Though a debris-removal slide like this isn’t a new idea, Rob Morris, owner of Morris-Day Designers & Builders, in McLean, Va., says that this is the first time he has had to build a chute this high for a residential project. This whole-house remodel was on a steep lot and included removing the second story roof as well as the floor deck along one side.

The slide, made of scrap wood, took three crew members less than two days to build and could be disassembled without need for storage once the project was complete. However, the slide build time outweighs the time it would have taken the men to hand-carry debris to the Dumpster, not to mention the safety factor. “On slopes such as these, it’s too dangerous and labor-intensive to have a human conveyor belt from the attic to the second floor, second floor to main level, and then to the sidewalk,” Morris says.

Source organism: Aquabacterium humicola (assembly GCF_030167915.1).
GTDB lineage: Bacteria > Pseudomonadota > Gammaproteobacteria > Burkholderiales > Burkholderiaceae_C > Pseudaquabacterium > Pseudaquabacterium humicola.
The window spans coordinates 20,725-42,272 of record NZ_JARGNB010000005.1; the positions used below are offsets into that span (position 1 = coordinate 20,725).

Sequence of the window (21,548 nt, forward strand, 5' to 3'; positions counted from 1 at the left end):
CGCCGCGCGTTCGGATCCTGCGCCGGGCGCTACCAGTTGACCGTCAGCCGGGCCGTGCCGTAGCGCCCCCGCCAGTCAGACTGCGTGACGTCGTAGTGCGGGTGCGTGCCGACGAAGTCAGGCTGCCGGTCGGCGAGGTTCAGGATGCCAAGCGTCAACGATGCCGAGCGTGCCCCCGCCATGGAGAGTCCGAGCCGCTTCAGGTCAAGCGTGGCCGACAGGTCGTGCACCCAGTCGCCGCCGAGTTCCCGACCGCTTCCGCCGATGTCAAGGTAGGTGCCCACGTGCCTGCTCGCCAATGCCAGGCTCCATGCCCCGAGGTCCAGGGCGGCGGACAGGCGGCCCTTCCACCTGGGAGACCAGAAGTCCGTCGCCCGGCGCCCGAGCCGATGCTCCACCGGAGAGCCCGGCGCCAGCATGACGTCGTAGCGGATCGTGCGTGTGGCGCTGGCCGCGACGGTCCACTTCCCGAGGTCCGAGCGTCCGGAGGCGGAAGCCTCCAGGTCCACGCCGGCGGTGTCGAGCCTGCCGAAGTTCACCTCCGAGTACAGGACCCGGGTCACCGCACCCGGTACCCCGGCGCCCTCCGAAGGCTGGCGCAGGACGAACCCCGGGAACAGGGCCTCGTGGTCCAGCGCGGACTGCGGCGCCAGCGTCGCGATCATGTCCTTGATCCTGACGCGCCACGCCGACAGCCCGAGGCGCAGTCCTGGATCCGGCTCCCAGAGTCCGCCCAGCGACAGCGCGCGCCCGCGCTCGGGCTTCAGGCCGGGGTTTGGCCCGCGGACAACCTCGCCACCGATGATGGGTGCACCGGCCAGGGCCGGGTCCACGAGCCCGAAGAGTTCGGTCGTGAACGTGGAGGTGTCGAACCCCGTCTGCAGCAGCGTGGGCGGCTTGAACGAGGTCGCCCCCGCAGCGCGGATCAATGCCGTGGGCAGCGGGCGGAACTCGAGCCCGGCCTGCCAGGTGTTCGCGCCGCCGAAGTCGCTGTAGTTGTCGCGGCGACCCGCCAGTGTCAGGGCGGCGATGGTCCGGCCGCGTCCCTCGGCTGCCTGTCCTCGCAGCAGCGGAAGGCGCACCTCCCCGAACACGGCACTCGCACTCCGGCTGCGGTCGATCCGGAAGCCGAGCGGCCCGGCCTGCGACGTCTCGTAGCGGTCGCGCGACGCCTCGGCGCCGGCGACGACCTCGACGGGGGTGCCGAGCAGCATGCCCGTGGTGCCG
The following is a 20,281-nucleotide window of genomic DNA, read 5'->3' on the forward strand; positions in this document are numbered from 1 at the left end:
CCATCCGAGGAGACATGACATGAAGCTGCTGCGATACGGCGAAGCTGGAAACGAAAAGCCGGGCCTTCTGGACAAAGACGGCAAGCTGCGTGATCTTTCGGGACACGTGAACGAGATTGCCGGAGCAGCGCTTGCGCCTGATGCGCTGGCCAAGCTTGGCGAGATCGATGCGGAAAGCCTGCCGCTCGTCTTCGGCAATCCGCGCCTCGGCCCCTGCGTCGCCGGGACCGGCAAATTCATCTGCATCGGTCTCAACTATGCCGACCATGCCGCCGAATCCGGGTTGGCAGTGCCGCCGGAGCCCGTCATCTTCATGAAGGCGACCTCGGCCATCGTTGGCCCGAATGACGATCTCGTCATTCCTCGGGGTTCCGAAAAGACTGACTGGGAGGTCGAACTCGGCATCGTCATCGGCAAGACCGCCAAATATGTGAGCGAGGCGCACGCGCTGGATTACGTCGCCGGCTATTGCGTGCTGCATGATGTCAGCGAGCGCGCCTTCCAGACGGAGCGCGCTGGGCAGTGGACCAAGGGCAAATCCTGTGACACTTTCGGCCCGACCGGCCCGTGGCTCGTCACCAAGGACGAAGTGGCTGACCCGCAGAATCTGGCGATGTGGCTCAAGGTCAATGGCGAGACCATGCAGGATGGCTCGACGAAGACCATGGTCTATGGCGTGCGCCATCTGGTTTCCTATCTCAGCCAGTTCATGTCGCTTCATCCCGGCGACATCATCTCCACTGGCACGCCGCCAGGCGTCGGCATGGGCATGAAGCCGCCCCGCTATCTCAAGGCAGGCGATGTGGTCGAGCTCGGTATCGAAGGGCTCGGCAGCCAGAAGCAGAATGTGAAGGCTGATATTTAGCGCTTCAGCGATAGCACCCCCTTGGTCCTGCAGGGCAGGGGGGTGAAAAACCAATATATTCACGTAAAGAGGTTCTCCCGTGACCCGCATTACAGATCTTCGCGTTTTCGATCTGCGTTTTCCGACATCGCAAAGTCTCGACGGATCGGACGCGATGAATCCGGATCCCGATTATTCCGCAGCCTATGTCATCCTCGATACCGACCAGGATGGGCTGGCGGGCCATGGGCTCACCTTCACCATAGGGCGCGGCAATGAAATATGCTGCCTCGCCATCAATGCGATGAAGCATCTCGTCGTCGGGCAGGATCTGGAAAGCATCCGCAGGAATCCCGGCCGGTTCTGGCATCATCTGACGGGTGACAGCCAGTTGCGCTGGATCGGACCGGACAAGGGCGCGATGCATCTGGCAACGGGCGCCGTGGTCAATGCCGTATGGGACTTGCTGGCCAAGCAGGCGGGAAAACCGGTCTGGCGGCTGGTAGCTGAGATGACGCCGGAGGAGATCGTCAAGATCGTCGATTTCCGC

The crew also used ropes to pull materials such as tile, grout, and paint to the upper story of the project. The crew placed signs on the slide to warn neighborhood kids against climbing it.

—Nina Patel, senior editor, REMODELING. Find her on Twitter at Related article:

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